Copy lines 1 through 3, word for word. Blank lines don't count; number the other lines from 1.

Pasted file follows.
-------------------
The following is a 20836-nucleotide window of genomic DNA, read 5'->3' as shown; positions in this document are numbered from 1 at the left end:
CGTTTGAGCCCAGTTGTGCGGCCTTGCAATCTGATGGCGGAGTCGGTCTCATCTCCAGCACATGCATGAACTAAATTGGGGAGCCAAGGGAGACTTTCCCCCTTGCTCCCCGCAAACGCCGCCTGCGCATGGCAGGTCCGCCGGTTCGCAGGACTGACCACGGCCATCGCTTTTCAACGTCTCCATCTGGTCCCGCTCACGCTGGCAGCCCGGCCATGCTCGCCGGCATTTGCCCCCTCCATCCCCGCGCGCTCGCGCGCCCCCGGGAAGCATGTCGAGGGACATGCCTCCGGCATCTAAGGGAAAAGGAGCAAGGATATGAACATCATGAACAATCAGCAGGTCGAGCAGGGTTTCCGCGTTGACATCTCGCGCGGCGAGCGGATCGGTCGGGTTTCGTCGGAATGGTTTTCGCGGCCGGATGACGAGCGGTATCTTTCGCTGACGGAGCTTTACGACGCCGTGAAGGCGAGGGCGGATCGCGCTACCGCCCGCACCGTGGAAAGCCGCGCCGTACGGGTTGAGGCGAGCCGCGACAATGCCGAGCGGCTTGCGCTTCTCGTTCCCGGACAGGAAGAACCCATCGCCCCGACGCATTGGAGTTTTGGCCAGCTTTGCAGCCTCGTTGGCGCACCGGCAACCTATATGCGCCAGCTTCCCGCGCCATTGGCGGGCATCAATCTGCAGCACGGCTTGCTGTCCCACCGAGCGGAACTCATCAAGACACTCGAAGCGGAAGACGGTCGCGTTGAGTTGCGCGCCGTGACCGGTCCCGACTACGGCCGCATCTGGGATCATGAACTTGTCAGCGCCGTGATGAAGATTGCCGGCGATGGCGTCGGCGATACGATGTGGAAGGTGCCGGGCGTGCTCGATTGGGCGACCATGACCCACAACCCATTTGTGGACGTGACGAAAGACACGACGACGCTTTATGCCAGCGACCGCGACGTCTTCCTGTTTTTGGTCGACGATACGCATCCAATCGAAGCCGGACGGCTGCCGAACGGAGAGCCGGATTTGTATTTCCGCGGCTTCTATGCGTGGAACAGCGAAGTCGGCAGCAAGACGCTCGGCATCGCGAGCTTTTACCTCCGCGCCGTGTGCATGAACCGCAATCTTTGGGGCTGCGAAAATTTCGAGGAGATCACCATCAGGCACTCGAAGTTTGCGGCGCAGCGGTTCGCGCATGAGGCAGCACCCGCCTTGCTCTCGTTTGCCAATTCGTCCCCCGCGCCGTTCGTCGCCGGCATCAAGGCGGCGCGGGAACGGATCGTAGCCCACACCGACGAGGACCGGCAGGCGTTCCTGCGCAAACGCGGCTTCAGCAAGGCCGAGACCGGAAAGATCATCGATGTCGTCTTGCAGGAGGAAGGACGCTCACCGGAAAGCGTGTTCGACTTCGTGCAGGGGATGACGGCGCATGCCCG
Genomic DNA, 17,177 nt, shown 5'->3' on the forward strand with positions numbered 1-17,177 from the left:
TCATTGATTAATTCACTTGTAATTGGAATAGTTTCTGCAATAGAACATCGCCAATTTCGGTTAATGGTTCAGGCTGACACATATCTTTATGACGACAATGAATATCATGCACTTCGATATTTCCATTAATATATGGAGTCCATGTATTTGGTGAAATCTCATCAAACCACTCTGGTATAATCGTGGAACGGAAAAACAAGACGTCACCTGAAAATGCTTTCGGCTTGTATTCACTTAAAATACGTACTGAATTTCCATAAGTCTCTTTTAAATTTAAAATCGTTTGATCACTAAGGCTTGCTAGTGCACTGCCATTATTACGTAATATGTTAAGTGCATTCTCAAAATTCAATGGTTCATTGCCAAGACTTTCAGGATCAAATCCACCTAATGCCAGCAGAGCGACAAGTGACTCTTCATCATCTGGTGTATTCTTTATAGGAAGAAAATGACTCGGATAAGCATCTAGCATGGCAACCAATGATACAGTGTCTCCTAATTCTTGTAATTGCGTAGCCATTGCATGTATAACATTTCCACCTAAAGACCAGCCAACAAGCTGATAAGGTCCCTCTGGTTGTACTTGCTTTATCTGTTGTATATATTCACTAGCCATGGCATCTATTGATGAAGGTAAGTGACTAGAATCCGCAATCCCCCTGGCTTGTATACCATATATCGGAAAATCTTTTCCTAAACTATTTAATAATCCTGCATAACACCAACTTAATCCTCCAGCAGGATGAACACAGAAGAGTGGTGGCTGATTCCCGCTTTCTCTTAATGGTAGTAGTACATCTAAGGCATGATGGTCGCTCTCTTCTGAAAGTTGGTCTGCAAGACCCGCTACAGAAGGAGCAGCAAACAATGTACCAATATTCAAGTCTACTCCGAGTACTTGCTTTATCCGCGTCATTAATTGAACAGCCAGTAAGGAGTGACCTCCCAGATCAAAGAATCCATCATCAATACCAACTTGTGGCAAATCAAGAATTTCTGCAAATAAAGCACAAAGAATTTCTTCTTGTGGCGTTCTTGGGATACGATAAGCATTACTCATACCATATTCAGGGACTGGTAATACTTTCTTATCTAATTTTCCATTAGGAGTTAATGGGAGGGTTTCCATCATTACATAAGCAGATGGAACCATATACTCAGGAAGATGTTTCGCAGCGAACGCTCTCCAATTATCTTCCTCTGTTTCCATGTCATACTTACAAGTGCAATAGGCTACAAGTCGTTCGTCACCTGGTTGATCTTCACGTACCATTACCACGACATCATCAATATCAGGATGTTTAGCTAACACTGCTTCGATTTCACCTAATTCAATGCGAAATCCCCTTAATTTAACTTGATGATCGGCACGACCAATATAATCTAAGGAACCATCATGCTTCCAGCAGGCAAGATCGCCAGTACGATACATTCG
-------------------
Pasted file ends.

The following is a 20836-nucleotide window of genomic DNA, read 5'->3' as shown; positions in this document are numbered from 1 at the left end:
CGTTTGAGCCCAGTTGTGCGGCCTTGCAATCTGATGGCGGAGTCGGTCTCATCTCCAGCACATGCATGAACTAAATTGGGGAGCCAAGGGAGACTTTCCCCCTTGCTCCCCGCAAACGCCGCCTGCGCATGGCAGGTCCGCCGGTTCGCAGGACTGACCACGGCCATCGCTTTTCAACGTCTCCATCTGGTCCCGCTCACGCTGGCAGCCCGGCCATGCTCGCCGGCATTTGCCCCCTCCATCCCCGCGCGCTCGCGCGCCCCCGGGAAGCATGTCGAGGGACATGCCTCCGGCATCTAAGGGAAAAGGAGCAAGGATATGAACATCATGAACAATCAGCAGGTCGAGCAGGGTTTCCGCGTTGACATCTCGCGCGGCGAGCGGATCGGTCGGGTTTCGTCGGAATGGTTTTCGCGGCCGGATGACGAGCGGTATCTTTCGCTGACGGAGCTTTACGACGCCGTGAAGGCGAGGGCGGATCGCGCTACCGCCCGCACCGTGGAAAGCCGCGCCGTACGGGTTGAGGCGAGCCGCGACAATGCCGAGCGGCTTGCGCTTCTCGTTCCCGGACAGGAAGAACCCATCGCCCCGACGCATTGGAGTTTTGGCCAGCTTTGCAGCCTCGTTGGCGCACCGGCAACCTATATGCGCCAGCTTCCCGCGCCATTGGCGGGCATCAATCTGCAGCACGGCTTGCTGTCCCACCGAGCGGAACTCATCAAGACACTCGAAGCGGAAGACGGTCGCGTTGAGTTGCGCGCCGTGACCGGTCCCGACTACGGCCGCATCTGGGATCATGAACTTGTCAGCGCCGTGATGAAGATTGCCGGCGATGGCGTCGGCGATACGATGTGGAAGGTGCCGGGCGTGCTCGATTGGGCGACCATGACCCACAACCCATTTGTGGACGTGACGAAAGACACGACGACGCTTTATGCCAGCGACCGCGACGTCTTCCTGTTTTTGGTCGACGATACGCATCCAATCGAAGCCGGACGGCTGCCGAACGGAGAGCCGGATTTGTATTTCCGCGGCTTCTATGCGTGGAACAGCGAAGTCGGCAGCAAGACGCTCGGCATCGCGAGCTTTTACCTCCGCGCCGTGTGCATGAACCGCAATCTTTGGGGCTGCGAAAATTTCGAGGAGATCACCATCAGGCACTCGAAGTTTGCGGCGCAGCGGTTCGCGCATGAGGCAGCACCCGCCTTGCTCTCGTTTGCCAATTCGTCCCCCGCGCCGTTCGTCGCCGGCATCAAGGCGGCGCGGGAACGGATCGTAGCCCACACCGACGAGGACCGGCAGGCGTTCCTGCGCAAACGCGGCTTCAGCAAGGCCGAGACCGGAAAGATCATCGATGTCGTCTTGCAGGAGGAAGGACGCTCACCGGAAAGCGTGTTCGACTTCGTGCAGGGGATGACGGCGCATGCCCG
Genomic DNA, 17,177 nt, shown 5'->3' on the forward strand with positions numbered 1-17,177 from the left: